Let’s go drive ‘til the morning comes,
Watch the sunrise to fill our souls up.
Drink some wine ‘til we get drunk…
-Dave Matthews, “Crush”
For the sake of full disclosure, I’ve never been an enormous fan of the Dave Matthews Band. I’ve always appreciated them, but they’re one of those bands that have always been on the periphery of my music collection. However, after a friend of mine forwarded me a press release announcing the release of Dave Matthews’ new “Dreaming Tree” series of wines, I got curious. I sent an email to Megan at Constellation Wines and lo and behold, there were samples to be had! While I may not be a fanboy, I’ll give big ups to anyone willing to let me try his wine.
I do, actually, have a tangential connection to Dave Matthews. Several jobs and a couple of lives ago, I found myself working at the University of Richmond (VA). I lasted less than a year there – working in residence life, riding herd over drunken, horny, segregated-sex college students wasn’t exactly my bag.
A small, fragrantly smoky venue in Richmond is probably the best way to experience the Dave Matthews Band live for the first time. As my musical tastes expanded, DMB joined a few other bands I liked in my mid-20’s as bands I’d hear from time to time and go, “Hmm…not bad” and then let it pass from my attention. Except for “Crash into Me” – which I heard once as a first-dance wedding song – which is just lyrically creepy if you think about it.
In any case, Dave Matthews’ first experience with winemaking was a property he bought in Charlottesville, Virginia he wanted to farm. “I started making wine and that process kind of enlightened me,” said Matthews. “Through a few different instances I met Steve, and that brought the possibility of making wine in a place that’s designed for making wine!”
“Steve” is Steve Reeder, head winemaker at Simi winery in Healdsburg in Sonoma County, the aforementioned well-designed place for wine. “From the first time I talked to him on the phone,” said Matthews, “I got the sense that he wanted to do something with me. Not because he thought I was a great winemaker, but because he was curious. I think that’s pretty bold and also pretty generous.” Matthews went to Sonoma to discuss life and winemaking with Reeder, and The Dreaming Tree (named after a song on his “Before These Crowded Streets” album) sprouted.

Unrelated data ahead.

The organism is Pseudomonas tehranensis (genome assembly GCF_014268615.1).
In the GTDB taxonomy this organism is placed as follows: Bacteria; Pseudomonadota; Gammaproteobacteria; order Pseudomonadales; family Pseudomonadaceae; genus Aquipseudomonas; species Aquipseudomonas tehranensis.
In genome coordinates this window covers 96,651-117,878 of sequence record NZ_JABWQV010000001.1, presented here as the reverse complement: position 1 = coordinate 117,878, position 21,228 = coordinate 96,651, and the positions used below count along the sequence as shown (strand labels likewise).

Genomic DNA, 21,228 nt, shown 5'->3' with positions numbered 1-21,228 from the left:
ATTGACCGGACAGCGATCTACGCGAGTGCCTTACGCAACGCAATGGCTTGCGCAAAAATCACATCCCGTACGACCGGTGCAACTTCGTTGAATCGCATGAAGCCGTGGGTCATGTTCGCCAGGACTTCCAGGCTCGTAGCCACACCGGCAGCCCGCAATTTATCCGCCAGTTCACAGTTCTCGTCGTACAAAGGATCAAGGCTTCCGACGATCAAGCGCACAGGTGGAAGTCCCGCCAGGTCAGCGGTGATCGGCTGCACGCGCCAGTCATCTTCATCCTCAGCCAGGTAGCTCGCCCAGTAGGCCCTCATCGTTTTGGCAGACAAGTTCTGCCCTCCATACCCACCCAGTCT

“I want to work in collaboration with Dave to make wines that are approachable, still food friendly, fun wines that are available for pretty much everyone to drink,” said Reeder. “I like to make wines for people to drink, not wines to be put in the cellar.” (This is only half true. Simi makes some cabernets in the $60-$100 range that I wouldn’t classify as everyday!) Matthews and Reeder collaborate on the composition of the wine in small batches. Reeder takes care of the heavy lifting in production, since he has Simi’s ample resources at his disposal.
The Dreaming Tree produces a chardonnay, a cabernet sauvignon, and a red blend called “Crush,” all from California grapes – a much better source than Charlottesville, to be sure. The information on their website stresses environmental sustainability in production and bottling, which is a nice plus. All three retail in the neighborhood of $15. So, how are they? Have a seat crosslegged ‘round the fire and read on:
The Dreaming Tree 2009 “Crush” North Coast Red Blend – The Crush is a 2/1 blend of Merlot and Zinfandel. While these wines are designed to be “open and drink,” this one certainly benefitted from a little time in air. At first slug, the flavor was a little “grapey” without much structure, like a very inexpensive merlot. However, some time in the glass with a few strong swirls pulled vanilla out of the nose. Once the wine opens up a bit, it’s got a very full flavor with strong blackberry and vanilla tastes. I thought it was just a bit too dry for a “quaffing by itself” wine. As it is, it would likely be good for gnawing on a plate of barbecue ribs. Unfortunately, that’s not what we had that evening and disappointingly, it wasn’t all that tasty with evening chocolate. Another recommended pairing from the website was “Spanish orange and onion salad,” but I have a hard time envisioning that.
The Dreaming Tree 2009 North Coast Cabernet Sauvignon – Made with grapes largely from Sonoma County, this was my favorite wine of the three. The nose is full of blackberries with a little bit of vanilla. When I took a sip, my first thought was “Bacon?” There’s a smoked meat flavor that I didn’t see coming at all. After a few days, it hit me where I’d run into that scent before. Dave Matthews is a native South African, and this smelled as much like a Pinotage (the pride of the Rainbow Nation) as any Cabernet I’ve tried. That bacony smokiness mellowed out quite a bit after a few minutes to something a little more balanced, although as the finish sat, there were still hints of that savory goodness at the end. Otherwise, lots of dark blackberry and cherry tastes with a finish that doesn’t start tannically at all, but quickly dries into smoke. This wine ends up being a mouth-coater of a cabernet. Like most wines with a South African flavor, this would be right at home next to a big hunk of something grilled. They recommend rack of lamb or lentil salad, both of which I could see without too much of a problem.
Matthews claims his wine philosophy is “If it tastes good to you, then it’s good wine,” which has been one of my standard lines at the tastings I have led for years. As Reeder so aptly put it, “Great minds drink alike.”